[00:13:39.770] - Jennifer Crosswhite, Tandem Services Ink
Yes, absolutely. That's exactly right. So, if your goal is a more professional audience, then your book needs to look professional. You cannot cut corners on that because that's going to really reflect in your ability to market your book.

[00:13:56.570] - Stephanie Feger, emPower PR Group
I was going to say I have another example.

[00:13:57.900] - Jennifer Crosswhite, Tandem Services Ink
Go ahead.

[00:13:59.930] - Stephanie Feger, emPower PR Group
I think I've shared with you; my grandfather wrote a memoir the same year that my first book came out, which was a memoir. And I will never forget because my grandpa is a bit stubborn. Sure you love him, but he's stubborn and has opinions. But I'll never forget right after my book came out, he was like touting to me how cost effective his process was and look at what he did and it's awesome, man. I love that he has a memoir on so many levels. When I look at his book and I look at mine, they're very different and the goals and purposes are different. The editor that he had was someone in the family which did a great job but didn't catch everything and doesn't do editing by trade. Mine went through a professional editing process. The layout is different. The storyline was not shaped any different than what Grandpa had written. But that wasn't the purpose.

[00:14:51.810] - Jennifer Crosswhite, Tandem Services Ink
It was not the purpose.

[00:14:52.950] - Stephanie Feger, emPower PR Group
No. He also invested in buying like 500. He went a different printing route where he does not have an ISBN. It's a bulk 500 is all he got. He figured out how to do it based on how many, and then he gave him away his gifts, whereas I went the pod route where I didn't have to sit on 500 and do a big investment. But it's just a different approach. So he kept trying and I just kind of giggled and realized you don't win with Grandpa, so it's not worth the conclusion. But we had, again, different goals. His was to capture his legacy and I am so grateful for it. And mine was not mine. I mean, that's not my purpose. It was to support and change and inspire other people. And so you really have to think about that. And that will not only open doors to the type of publishing you need to do, but all the other moving pieces, how you should market it, etc.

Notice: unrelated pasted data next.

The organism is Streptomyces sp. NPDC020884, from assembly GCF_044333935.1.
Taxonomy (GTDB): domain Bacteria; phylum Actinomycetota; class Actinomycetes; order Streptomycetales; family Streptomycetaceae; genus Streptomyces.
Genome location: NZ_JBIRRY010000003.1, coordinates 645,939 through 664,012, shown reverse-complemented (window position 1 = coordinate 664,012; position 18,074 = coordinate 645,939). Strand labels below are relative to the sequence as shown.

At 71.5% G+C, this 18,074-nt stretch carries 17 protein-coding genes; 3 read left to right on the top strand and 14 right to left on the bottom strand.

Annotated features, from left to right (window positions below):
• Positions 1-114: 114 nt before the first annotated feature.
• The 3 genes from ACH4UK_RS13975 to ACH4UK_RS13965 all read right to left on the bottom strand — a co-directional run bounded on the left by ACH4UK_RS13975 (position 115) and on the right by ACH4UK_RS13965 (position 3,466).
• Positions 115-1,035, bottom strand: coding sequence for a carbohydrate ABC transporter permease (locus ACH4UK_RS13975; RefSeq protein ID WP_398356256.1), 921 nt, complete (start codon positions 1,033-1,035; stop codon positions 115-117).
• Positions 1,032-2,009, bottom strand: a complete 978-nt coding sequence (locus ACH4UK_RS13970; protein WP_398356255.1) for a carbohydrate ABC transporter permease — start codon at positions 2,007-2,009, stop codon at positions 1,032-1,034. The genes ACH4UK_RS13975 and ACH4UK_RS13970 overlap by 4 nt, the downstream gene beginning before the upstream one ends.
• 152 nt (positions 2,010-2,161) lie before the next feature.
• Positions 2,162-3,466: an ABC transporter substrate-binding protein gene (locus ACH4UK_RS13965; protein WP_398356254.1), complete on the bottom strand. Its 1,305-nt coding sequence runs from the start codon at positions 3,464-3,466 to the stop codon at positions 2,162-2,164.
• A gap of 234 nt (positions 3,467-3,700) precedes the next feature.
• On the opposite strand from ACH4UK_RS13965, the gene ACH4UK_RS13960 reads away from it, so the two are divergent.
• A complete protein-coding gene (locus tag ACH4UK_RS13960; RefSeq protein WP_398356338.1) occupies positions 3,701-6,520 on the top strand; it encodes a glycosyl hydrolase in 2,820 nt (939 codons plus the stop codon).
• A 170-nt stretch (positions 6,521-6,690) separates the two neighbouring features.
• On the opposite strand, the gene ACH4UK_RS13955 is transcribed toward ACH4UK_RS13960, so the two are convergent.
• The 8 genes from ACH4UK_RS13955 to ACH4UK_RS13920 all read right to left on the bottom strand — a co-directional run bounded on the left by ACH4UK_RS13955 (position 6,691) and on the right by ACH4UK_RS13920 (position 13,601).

[00:15:46.190] - Jennifer Crosswhite, Tandem Services Ink
Yeah, definitely. So spend some time thinking about it. Your goal might not be what you think it is. A lot of times people think their goal is to have a best selling book. And then if you spend some time thinking about it and you realize, okay, only 2% of authors hit that. And depending on the kind of book you're writing, that may or may not even be a reasonable goal. So spend some time really thinking about what your goal is for your book, because that's really the first step until you understand that you're not sure what path you need to go down. Agree. Second step to think about is what is the time frame for writing and publishing your book? So a lot of times people come to us in all different stages. Sometimes the book is not written. So we do book coaching, draft coaching. So we help you draft the book. Sometimes people have written the book and it needs some work. Sometimes we can coach through the revision process sometimes we do developmental editing. It depends, really, on where you are in the process. Sometimes they've come to us after they've worked with somebody else and spent a lot of money and been extremely disappointed in the results.

[00:16:53.130] - Jennifer Crosswhite, Tandem Services Ink